Things to do - Muncaster Castle

Muncaster website

The historic haunted castle, still a lived in family home is the jewel in the crown of this majestic setting on the Western Lake District. Host to private weddings, functions and parties, this idyllic setting is simply awe inspiring.

See the Castle in all its glory and hear from the Pennington family who have resided in the Castle since 1208, about Muncaster's colourful history and residents.

Learn about Tom Fool aka Tom Skelton, court jester at Muncaster in the 16th Century with his links to Shakespeare and the ghost stories about him causing trouble today!

World Owl Centre

Welcome to Muncaster Castle's World Owl Centre, home to the World Owl Trust.  Large and small, fierce and friendly, beautiful and strange, owls are wonders of wildlife. Here you will find one of the largest collections of these thrilling birds of prey in existence.

The centre is home to a diverse range - from bizarre fish owls to diminutive pygmy owls which are not much bigger than a sparrow and has more than 40 different types of these magnificent Owls on display for you to wonder and enjoy.  The World Owl Centre is open every day and entry is included in your Gardens ticket.  

A portion of the entry fee goes to the World Owl Trust from every visitor and so you're not only helping to maintain a majestic peace of history with the Castle and Gardens (as we're a 'not-for-profit' company), you're helping to support the vital conservation work of the World Owl Trust.

Watch the wild herons feeding during "Heron Happy Hour" at 4.30pm. This really is wildlife on the wing!

 

The History of the Gardens

The gardens and woodland walks in spring and early summer are the greatest joy of the place, and to those of you who come at other times we can only say that we hope you will return next spring. Phyllida's grandfather, Sir John Ramsden, the sixth Baronet, was responsible for the creation of what was, at one time,considered to be the largest collection of species rhododendrons in Europe.

He had the most wonderful setting in which to work, with the Terrace and the views of Scafell and the Lakeland hills to the east and south, and the land between the house and Ravenglass, which John, Lord Muncaster had planted with hardwood trees in the 1780s, providing the finest shelter from the prevailing winds.

Unfortunately many of the trees planted then have now reached the end of their life and are having to be cut and replanted. A severe storm in February 1994 blew down over 100 trees which, although destructive, provided a golden opportunity to incorporate many exciting new planting features in the gardens. The last Lord Muncaster died in 1917 without children and his nearest relation, Sir John Ramsden inherited the place on condition that his second son changed his name from Ramsden to Pennington. It was after the First World War that Sir John Ramsden started planting with rhododendron seedlings brought from his other great garden at Bulstrode, Gerrards Cross in Buckinghamshire, a Somerset family estate which he inherited through his mother. He was helped by John Millais and the gardens were constantly improved between 1920 and his death in 1958. He carried out a vigorous crossing programme and produced many new hybrids which he was rather casual about registering. He intended to keep only the best, and to destroy the remainder. Working extensively with woodland nurseries he thinned them as he thought fit, and it was the unfortunate cutback in labour brought about by the outbreak of war in 1939 that frustrated his plans.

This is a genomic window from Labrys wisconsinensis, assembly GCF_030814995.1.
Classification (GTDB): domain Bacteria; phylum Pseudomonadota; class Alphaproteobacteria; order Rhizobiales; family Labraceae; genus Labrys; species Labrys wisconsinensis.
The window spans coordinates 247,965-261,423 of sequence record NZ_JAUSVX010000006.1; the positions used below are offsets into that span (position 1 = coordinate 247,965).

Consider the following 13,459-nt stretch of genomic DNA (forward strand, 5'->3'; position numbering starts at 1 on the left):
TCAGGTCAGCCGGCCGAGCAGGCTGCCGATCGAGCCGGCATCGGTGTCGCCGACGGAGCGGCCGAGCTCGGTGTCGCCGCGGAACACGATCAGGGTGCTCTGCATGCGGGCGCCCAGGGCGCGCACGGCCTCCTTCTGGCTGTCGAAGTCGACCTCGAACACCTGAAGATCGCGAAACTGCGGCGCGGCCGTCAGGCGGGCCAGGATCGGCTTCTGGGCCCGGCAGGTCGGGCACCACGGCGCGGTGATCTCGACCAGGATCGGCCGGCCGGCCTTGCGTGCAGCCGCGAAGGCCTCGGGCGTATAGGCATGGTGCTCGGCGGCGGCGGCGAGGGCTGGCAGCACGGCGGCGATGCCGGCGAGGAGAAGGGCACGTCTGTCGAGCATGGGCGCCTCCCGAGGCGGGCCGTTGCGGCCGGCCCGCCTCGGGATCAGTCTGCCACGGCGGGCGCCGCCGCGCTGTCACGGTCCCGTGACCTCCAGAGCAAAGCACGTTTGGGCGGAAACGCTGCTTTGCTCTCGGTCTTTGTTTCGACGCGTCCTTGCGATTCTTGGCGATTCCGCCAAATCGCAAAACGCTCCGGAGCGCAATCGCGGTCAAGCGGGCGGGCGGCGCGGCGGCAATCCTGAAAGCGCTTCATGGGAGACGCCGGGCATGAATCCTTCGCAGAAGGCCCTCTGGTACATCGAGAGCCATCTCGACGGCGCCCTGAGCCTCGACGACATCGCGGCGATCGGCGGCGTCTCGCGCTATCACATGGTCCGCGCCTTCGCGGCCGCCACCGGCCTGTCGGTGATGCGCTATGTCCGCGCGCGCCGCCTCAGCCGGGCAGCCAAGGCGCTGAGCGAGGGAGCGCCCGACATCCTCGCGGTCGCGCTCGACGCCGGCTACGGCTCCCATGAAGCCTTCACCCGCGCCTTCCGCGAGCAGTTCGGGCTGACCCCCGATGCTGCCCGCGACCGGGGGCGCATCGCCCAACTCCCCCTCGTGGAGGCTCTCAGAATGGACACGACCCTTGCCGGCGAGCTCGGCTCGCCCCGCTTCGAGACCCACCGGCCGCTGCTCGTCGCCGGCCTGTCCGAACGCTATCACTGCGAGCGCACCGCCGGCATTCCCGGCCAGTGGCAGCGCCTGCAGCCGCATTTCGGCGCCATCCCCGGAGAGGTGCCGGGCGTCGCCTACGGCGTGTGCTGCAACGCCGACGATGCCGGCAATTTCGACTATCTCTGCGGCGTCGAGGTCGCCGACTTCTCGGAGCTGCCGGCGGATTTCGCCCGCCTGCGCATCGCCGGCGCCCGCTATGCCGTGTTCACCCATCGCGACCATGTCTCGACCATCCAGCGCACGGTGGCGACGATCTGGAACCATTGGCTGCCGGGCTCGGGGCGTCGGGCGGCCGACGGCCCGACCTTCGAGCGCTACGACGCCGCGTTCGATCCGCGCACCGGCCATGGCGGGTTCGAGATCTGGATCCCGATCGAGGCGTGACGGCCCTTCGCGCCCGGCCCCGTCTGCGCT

The unthinned plants were drawn by the beech trees, whose canopy now casts too heavy a shade to allow them to flower freely. He subscribed to the Ludlow and Sheriff and Kingdon Ward expeditions, and many of the plants from their seed are still thriving at Muncaster, where the proximity of the Gulf Stream and the acid soil have given them an ideal location. There is a fine collection of magnolias, camellias, and maples, as well as hydrangeas and a large collection of unusual trees, including the various species of nothofagus.

The Terrace, with its view of Eskdale is an outstanding feature of the garden. There are many new walks opened up through the Gardens which were constructed by the First Lord Muncaster in the 1780's. In the stable yard there is a gift shop and a cafe serving light snacks and full meals. The World Owl Trust has its headquarters at Muncaster and operates the Owl Centre, a very popular Muncaster attraction. We want all of you who are kind enough to come to realise that the garden is place which may change, but which needs your love and understanding, no less than ours. For the family who live here it is one of the greatest pleasures in our lives.

 

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Woodend Barn, Woodend, Ulpha, Broughton-in-Furness Cumbria LA20 6DY
Telephone 019467 23277 - enquiries@woodendhouse.co.uk
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